Don’t Be a Battleship

sales eq training tyson group

In the early 2000s in the Atlantic, there was a tense showdown between Spain and the US Navy. Essentially, there’s an emergency frequency that maritime uses, and a message went out at night from a what the crew thought was a small Spanish boat to the USS Lincoln, the second largest battleship in the Navy.

Continue reading

I’ll Take EQ Over IQ Any Day

emotional quotient eq in sales teams tyson group

Have you ever thought about the potential of a $5 bar of iron? If you’ve never seen one, there’s not much to it. Just a simple rectangle, like a bar of gold bullion, though a heck of a lot less expensive. But just because it’s a $5 bar of iron doesn’t mean it has to stay that way. There are actually lots of things you can do to increase its value.

Continue reading

5 Secrets to Motivate Your Salespeople

Motivate your sales team tyson group

A question I often get in my consultation sessions is, “Bob’s not motivated. What’s the best way to motivate Bob to get out there and sell more?”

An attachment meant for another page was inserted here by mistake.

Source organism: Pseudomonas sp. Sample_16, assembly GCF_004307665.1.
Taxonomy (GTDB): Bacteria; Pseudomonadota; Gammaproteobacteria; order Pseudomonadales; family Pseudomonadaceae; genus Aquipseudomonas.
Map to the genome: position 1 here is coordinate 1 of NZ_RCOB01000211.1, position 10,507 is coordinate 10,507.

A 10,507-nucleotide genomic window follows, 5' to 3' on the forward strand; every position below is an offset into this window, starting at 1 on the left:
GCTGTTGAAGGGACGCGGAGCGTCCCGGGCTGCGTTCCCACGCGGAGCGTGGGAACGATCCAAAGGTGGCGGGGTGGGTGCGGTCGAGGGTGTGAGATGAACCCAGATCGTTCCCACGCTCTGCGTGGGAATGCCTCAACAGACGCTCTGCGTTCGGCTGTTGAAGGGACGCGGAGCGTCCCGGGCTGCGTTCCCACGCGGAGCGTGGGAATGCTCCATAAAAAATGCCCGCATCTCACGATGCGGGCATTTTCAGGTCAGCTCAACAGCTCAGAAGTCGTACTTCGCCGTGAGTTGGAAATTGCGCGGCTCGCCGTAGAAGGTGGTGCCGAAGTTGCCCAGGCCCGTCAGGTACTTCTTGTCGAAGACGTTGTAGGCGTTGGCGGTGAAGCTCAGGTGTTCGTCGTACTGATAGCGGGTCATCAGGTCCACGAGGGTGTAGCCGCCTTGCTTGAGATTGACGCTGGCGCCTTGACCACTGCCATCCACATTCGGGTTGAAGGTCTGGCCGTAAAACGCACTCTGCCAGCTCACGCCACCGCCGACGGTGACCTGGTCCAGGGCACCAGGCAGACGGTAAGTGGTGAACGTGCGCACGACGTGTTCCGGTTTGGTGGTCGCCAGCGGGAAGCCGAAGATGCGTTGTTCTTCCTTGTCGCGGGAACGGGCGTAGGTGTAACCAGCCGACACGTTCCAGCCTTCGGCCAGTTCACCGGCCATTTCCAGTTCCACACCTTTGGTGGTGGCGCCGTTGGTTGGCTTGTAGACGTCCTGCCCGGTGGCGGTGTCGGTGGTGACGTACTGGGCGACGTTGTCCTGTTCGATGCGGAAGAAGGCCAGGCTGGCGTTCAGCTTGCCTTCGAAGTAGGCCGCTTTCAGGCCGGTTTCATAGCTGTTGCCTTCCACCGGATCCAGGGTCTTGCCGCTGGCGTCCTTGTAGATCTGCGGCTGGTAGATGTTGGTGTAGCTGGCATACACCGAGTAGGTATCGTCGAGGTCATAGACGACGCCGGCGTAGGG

Well, I don’t know if there’s a best way to motivate sales people because I actually don’t believe motivation is an outward force. It’s not something you do to someone. Motivation comes from within the individual.

Continue reading

Powerful Talent Assessment is the Moneyball Magic You Want

talent assessment moneyball

“People are overlooked for a variety of biased reasons and perceived flaws. Age, appearance, personality. Bill James and mathematics cut straight through that.”  -Peter Brand, Moneyball

The premise of Moneyball, both the book and the film, was that the method of recruiting baseball talent was stuck in the past. The process used outdated methods and antiquated statistics. Recruiters were using the same methods tied to the same statistics dating back to the early days of baseball. Because the Oakland A’s had a smaller budget for salaries, they were forced to look for players undervalued by the market. When the general manager teamed up with a statistician, they found that certain, previously ignored stats were better indicators of a player’s performance today than the traditional stats used by the bulk of the sports executives and talent scouts.

Continue reading